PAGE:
Perhaps most importantly, in 2018, Moreno promoted a referendum on whether to reinstate presidential term limits. Ecuadorans overturned the constitutional amendment that had eliminated term limits, essentially ensuring that Correa would not return to politics. From the very beginning of his presidency, Moreno said that he would stop meddling with universities, NGOs, and newspapers, and would seek to reestablish checks and balances, particularly by relinquishing executive influence over the judiciary. Moreno’s overall rhetorical approach has been less confrontational than Correa’s, and he has crafted a narrative around the idea that he has prevented Ecuador’s descent into authoritarianism. In February 2018, he declared in a televised address that “thanks to the firm decisions I have made, we are not what Venezuela is today. . . . We have recovered democracy.”

Uncertain Outcome

Yet even if Moreno were seeking a second term, he would most likely not be reelected. His approval rating sank precipitously from 80 percent in 2018 to 30 percent by mid-2019—largely due to a challenging economic context and his overall performance, which experts, journalists, and former policymakers interviewed characterize as lackluster, indecisive, and aloof. Restoring checks and balances, moving to the center, and overcoming polarization have thus far not paid off politically. Ecuadorans who still admire Correa for helping the poor contend that the current president has betrayed the country. At the same time, many of Correa’s detractors believe that Moreno is not doing enough to reverse the former president’s legacy. Merely undoing his predecessor’s worst policies is not enough for many Ecuadorans, who bemoan that Moreno does not offer a fresh vision for the future. They may, at the same time, overlook that Moreno inherited a state apparatus stuffed with Correa loyalists—a harsh reality he cannot change easily. In a polarized political context, seeking the middle ground may guarantee Moreno an honorable place in history, but it does little to ensure his popularity.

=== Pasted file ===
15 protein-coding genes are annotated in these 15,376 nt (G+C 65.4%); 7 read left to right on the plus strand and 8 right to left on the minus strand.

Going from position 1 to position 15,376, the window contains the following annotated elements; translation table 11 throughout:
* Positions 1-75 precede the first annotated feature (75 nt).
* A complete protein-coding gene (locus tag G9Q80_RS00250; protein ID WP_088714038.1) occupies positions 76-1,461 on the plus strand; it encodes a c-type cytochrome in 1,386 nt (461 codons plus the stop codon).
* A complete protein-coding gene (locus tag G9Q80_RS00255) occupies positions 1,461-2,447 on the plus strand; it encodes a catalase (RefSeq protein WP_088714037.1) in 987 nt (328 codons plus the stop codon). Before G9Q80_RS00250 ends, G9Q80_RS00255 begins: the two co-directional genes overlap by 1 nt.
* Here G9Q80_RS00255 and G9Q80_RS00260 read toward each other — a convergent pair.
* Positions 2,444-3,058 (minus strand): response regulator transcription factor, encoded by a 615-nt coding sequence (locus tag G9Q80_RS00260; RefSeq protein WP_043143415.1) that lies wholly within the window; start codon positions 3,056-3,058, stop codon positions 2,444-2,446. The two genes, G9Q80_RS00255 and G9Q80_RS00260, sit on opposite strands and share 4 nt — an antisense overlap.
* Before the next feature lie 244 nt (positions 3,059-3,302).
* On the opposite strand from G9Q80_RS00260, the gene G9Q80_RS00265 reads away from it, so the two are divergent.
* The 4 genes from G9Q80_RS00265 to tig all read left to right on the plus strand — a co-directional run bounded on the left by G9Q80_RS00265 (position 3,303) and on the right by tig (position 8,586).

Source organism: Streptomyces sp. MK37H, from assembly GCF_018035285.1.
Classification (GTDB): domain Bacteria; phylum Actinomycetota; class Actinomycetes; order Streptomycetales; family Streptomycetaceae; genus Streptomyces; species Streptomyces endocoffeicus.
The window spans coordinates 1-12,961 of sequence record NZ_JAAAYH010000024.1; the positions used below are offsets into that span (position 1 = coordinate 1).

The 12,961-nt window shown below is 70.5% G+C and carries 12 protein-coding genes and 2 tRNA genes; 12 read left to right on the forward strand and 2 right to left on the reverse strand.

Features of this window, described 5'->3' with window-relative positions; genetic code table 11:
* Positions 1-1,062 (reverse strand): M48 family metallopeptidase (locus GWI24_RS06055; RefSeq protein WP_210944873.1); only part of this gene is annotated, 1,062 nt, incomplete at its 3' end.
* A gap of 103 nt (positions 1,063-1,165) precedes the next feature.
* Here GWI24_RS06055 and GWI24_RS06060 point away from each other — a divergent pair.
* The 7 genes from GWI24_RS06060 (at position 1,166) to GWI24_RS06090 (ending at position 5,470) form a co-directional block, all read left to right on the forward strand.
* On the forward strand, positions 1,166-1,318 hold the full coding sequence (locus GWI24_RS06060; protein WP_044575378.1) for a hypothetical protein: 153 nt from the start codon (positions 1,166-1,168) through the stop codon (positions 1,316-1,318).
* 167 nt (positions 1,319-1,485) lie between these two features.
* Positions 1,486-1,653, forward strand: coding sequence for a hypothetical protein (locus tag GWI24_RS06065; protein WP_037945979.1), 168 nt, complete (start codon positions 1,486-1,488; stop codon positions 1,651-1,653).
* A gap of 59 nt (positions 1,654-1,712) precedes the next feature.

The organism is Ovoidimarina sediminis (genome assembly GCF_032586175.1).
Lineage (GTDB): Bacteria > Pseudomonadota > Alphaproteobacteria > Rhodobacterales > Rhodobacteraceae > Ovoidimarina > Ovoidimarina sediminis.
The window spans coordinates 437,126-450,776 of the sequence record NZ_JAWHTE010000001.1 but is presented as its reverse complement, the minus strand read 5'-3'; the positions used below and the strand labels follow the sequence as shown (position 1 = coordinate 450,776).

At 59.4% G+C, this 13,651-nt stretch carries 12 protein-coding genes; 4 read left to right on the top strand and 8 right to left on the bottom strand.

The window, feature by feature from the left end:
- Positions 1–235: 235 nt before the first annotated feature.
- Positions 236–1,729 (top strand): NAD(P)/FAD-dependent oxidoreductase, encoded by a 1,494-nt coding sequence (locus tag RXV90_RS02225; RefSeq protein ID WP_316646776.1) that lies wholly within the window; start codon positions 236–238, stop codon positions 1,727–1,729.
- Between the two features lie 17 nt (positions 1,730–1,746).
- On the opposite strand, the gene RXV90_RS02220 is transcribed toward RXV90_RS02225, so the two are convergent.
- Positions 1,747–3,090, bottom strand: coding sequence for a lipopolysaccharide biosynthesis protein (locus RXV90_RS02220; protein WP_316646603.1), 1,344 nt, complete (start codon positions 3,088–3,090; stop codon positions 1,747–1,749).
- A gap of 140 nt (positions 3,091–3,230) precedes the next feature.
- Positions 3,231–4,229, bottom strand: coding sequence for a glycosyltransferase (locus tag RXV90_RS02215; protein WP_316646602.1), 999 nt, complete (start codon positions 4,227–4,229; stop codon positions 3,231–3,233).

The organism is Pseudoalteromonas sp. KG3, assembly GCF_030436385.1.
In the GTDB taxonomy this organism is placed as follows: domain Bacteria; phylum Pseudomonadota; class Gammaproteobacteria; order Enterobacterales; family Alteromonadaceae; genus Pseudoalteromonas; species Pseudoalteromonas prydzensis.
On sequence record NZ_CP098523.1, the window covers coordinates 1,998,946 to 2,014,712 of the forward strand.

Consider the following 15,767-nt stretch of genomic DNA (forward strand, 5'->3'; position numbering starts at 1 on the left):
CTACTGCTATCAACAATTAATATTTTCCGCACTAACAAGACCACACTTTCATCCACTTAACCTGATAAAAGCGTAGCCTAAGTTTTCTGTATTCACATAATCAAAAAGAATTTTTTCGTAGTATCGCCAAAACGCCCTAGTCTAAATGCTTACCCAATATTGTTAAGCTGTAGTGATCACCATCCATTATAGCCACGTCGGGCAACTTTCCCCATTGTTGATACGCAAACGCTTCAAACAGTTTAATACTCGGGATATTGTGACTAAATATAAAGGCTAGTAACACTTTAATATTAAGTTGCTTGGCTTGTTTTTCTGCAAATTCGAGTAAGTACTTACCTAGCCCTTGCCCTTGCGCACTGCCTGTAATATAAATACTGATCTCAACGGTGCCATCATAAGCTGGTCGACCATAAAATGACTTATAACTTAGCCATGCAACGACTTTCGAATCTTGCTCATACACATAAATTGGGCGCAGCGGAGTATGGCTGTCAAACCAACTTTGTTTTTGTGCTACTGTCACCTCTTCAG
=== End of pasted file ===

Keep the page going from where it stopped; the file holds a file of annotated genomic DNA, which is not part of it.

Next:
Prosecuting Correa loyalists for corruption has proved equally tricky. Moreno risks being accused of staging a witch hunt against the opposition—reinforcing precisely the kind of polarization that he seeks to overcome. In addition, Moreno has imposed austerity measures to stabilize the economy after Correa’s profligate spending (the former president increased public spending from 20 percent to 40 percent of GDP and doubled public sector wages). This risks cementing the public association between strongman politics and strong economic growth, and Moreno has had to spend countless hours justifying the painful measures to irate constituencies across the country.

To what extent, then, is Ecuador a good case study for recovering from populist authoritarianism?

Even though Moreno is unpopular and Ecuadorans are mostly concerned about the worsening economic outlook, the president’s first two years in power are nevertheless a useful example of how to conduct post-populist politics: Moreno has depersonalized day-to-day governing by emphasizing the importance of institutions rather than individuals, appearing on TV far less often than his predecessor, and adopting an easygoing style that has helped Ecuadorans establish a more typical relationship with their head of state. Although the public political discourse—from newspapers and blogs to NGOs and social movements—is far livelier today than it was under Correa, who actively demobilized political activists, it will take more time for newspapers to regain their confidence after they stopped investigating corruption for fear of being punished under Correa. Still, Moreno is helping Ecuadorian democracy overcome Correa’s authoritarian legacy. His actions—and Ecuador’s story—should be considered in the global debate about the challenges and pitfalls of post-populist politics.

But Moreno’s reversal of Correa’s populist authoritarian tendencies was not the result of a popular decision to end Correa’s political project. Indeed, somewhat akin to Russian President Vladimir Putin’s decision to install Dmitry Medvedev as president for a term, Correa was thought to regard Moreno as little more than a placeholder before he would return to the presidency. Overcoming Correa’s populist legacy was thus a top-down decision that offers few lessons for how citizens elsewhere can reverse authoritarian tendencies through bottom-up action. In contexts where the political playing field is tilted against opposition candidates—including a judiciary aligned with the executive, pressure on independent media outlets, and electoral rules that heavily favor the incumbent—achieving change through the ballot box may be more difficult.

Oliver Stuenkel is an associate professor of international relations at the Getúlio Vargas Foundation in São Paulo, where he coordinates the São Paulo branch of the School of History and Social Science and the executive program in international relations.